Satsuma – Soho
I don’t like the name. It’s an orange fruit. The connotations don’t scream Asian noodles and sushi.
On later reading I found out that the satsuma (Citrus unshiu) is of Japanese origin and was introduced to the West. In Japan it’s known as ‘mikan’ and in China as ‘Wenzhou migan’. ‘Mikan’ sounds much better! The restaurant should have been called ‘Mikan’ for authenticity.
Satsuma on Wardour Street is over two floors and serves okayish Japanese cuisine at a price that just creeps over the acceptable. The menu is vast covering the usual ramens and hand rolls as well as bentos, yaki udon and yaki soba. There is a variety of sides, salads and extras too, creating a menu of extreme choice, way above those you’ll find at other similar establishments, such as Wagamamas and Yo!Sushi.
A soft crab roll is rather steeply priced at £5.80, but I’m hungry and crab tends to be a little pricey, so I cave in. It’s good with zingy crunchy crab in a Tempura batter with cubed cucumber and avocado to soften. When I arrived home I looked on the Satsuma website and saw the crab roll priced at £4.00. Did I look too tourist for them? Underneath the menu, in small, faint, grey writing it says: “menu last update 8-Feb-2011.” Ah, they’ve increased the prices it would seem. And rather dramatically too!
Six California rolls were more appropriately priced at £3.60, each consisting of fish roe sushi, filled with avocado, cucumber, crabstick and mayonnaise. The white rice holding the ingredients didn’t feel soft or sticky enough, but a quick dib & dab of soy sauce and wasabi soon patched that up. A pot of green tea was £1.50.
My main of Saba Shioyaki (grilled mackerel with crushed salt) was £8.50, arriving in a square bowl pilled with white rice. The mackerel was well grilled and tasted good, a squeeze of lemon enhanced the flavour further and helped to bind the rice, of which there was an ample amount.
I’ve heard a few people draw comparison between the Satsuma Chicken Katsu Curry (£8.50) and the one served at Wagamamas (£8.95), both made using chicken breast deep-fried in panko breadcrumbs and served with curry sauce and sticky white rice. I came across one blog that suggested: “Satsuma do the best chicken katsu around.” Around where, I don’t know? But it was okay, the golden breadcrumb casing was hot and had that crunch as you bit into the chicken. Again, there was more rice. It’s one of those things with Japanese food and sushi; you know you’re going to be presented with more rice than you know what to do with.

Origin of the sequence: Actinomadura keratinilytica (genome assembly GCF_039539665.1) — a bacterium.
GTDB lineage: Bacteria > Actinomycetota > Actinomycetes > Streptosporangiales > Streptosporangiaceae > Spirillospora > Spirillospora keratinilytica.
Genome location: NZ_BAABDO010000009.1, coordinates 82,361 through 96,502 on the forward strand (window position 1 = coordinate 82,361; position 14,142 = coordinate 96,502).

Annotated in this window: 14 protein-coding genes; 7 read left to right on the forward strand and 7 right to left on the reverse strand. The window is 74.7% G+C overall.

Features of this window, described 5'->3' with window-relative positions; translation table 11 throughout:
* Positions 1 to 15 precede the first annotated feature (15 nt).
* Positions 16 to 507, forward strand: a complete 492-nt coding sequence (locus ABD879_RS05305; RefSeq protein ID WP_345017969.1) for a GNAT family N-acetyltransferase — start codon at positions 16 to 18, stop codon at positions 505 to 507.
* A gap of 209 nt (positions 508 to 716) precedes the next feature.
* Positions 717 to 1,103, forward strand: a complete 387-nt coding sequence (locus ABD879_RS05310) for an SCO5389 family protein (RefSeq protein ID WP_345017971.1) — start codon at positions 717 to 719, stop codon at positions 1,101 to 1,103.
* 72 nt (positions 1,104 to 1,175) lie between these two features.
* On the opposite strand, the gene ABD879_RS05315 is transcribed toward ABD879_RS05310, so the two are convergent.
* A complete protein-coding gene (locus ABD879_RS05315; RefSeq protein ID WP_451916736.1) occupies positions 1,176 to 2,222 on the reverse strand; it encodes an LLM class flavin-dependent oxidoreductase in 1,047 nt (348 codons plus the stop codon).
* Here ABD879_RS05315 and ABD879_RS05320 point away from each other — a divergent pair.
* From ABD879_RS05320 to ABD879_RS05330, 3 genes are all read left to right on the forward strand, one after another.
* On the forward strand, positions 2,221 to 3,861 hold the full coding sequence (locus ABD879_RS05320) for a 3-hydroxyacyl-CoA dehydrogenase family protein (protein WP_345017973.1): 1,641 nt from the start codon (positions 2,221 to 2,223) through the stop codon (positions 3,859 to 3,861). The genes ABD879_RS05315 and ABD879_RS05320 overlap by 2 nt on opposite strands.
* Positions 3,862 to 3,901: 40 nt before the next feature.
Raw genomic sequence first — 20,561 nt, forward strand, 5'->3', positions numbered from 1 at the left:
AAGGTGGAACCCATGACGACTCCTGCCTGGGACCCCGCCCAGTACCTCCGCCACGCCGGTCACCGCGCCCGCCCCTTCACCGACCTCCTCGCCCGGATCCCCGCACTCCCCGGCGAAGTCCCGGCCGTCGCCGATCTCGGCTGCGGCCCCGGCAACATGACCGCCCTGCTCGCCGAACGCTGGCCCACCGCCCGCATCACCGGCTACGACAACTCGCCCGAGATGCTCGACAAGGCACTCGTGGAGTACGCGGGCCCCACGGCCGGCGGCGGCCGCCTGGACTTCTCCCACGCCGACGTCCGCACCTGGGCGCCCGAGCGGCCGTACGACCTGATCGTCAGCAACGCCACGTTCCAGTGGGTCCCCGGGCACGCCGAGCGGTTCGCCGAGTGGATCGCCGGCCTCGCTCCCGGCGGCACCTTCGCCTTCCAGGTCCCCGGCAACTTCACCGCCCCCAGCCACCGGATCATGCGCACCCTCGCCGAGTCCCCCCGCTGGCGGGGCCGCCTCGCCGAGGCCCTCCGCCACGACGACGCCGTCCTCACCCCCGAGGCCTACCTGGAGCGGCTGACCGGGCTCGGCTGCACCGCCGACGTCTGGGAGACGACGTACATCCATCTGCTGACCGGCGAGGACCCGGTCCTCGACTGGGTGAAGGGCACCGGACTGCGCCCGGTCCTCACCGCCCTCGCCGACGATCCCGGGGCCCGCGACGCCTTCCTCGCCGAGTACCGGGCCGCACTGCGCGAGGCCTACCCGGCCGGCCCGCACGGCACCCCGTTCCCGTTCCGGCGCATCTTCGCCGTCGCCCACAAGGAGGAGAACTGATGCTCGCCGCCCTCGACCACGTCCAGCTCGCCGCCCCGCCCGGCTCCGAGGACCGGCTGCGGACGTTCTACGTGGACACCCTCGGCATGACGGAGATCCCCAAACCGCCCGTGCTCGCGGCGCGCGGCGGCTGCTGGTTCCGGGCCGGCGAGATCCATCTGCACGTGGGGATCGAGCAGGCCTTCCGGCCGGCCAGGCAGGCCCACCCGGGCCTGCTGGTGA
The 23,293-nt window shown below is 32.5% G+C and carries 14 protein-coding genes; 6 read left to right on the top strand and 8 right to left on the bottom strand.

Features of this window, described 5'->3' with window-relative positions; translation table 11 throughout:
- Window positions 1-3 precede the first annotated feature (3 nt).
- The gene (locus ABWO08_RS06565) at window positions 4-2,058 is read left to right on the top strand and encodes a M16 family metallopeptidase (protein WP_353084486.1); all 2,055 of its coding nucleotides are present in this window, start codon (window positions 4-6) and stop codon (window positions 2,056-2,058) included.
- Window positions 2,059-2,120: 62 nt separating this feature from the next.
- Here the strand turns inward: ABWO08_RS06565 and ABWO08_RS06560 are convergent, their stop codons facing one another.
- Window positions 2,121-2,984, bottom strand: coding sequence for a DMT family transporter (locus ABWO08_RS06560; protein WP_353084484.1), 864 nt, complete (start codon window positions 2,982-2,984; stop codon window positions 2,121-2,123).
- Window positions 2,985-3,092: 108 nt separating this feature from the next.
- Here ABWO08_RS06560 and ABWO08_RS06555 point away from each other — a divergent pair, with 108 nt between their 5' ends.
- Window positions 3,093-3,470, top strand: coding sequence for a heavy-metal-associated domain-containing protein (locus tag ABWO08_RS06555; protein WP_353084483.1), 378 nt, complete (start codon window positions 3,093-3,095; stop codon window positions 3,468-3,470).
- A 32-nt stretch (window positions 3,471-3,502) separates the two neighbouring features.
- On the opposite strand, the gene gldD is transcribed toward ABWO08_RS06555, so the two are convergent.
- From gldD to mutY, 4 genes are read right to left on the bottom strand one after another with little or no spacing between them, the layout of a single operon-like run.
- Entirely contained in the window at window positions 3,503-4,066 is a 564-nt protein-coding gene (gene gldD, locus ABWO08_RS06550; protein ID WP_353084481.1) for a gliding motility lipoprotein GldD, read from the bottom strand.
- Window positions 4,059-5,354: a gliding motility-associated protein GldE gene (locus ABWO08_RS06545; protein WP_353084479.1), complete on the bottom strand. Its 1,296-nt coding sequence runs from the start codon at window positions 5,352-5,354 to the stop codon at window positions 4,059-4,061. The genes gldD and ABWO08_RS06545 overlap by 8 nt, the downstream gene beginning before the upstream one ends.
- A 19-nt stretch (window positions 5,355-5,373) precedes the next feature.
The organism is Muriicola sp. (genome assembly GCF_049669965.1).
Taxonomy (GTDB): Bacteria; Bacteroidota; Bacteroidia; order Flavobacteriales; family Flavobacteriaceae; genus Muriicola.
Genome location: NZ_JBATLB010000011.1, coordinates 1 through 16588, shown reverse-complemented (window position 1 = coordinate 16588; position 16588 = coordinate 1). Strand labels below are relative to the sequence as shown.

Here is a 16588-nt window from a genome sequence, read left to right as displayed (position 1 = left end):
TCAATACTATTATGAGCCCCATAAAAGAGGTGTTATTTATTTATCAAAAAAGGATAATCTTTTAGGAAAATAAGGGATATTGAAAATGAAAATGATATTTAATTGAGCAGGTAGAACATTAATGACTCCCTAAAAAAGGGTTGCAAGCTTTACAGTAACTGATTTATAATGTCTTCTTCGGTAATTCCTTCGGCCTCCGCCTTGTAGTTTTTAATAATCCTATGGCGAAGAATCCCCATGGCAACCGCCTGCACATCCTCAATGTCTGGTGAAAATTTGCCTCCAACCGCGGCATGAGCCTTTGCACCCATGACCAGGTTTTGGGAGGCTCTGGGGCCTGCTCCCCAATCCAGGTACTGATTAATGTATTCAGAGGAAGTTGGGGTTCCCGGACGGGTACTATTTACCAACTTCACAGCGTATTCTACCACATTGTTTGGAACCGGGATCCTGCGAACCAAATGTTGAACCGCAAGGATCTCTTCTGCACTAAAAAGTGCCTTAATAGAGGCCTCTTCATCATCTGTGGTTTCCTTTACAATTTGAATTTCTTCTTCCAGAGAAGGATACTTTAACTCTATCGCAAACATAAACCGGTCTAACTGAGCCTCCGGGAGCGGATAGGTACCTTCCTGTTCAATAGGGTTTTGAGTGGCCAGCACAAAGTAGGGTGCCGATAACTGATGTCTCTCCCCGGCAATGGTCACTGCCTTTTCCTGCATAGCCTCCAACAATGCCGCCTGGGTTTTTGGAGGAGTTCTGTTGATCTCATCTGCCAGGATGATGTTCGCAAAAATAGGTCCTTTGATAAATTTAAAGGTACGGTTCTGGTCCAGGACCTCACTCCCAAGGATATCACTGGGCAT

Desserts are limited to three options: Green Tea ice-cream (£2.20), Black & White Sesame ice-cream (£2.20) or Tempura ice-cream (£5.00). Reading other Satsuma posts on the internet, it seems people loved the Green Tea Tiramisu, but this has now gone and choices are poor. Perhaps they’re hoping that your belly’s bursting with rice at this point and you’ll pay the bill and leave? I didn’t. Instead I finished with the Green Tea ice-cream, which was fine. One bogey-coloured scoop in a glass with a wafer tube. They do skimp on the desserts.
In terms of Japanese fast food and sushi turnaround, Satsuma is skilful. There isn’t the quality of some other London joints but it isn’t as bad as others. The pricing creeps above what it should, but then you’re slap bang in the middle of Soho and tourist turnaround is spry.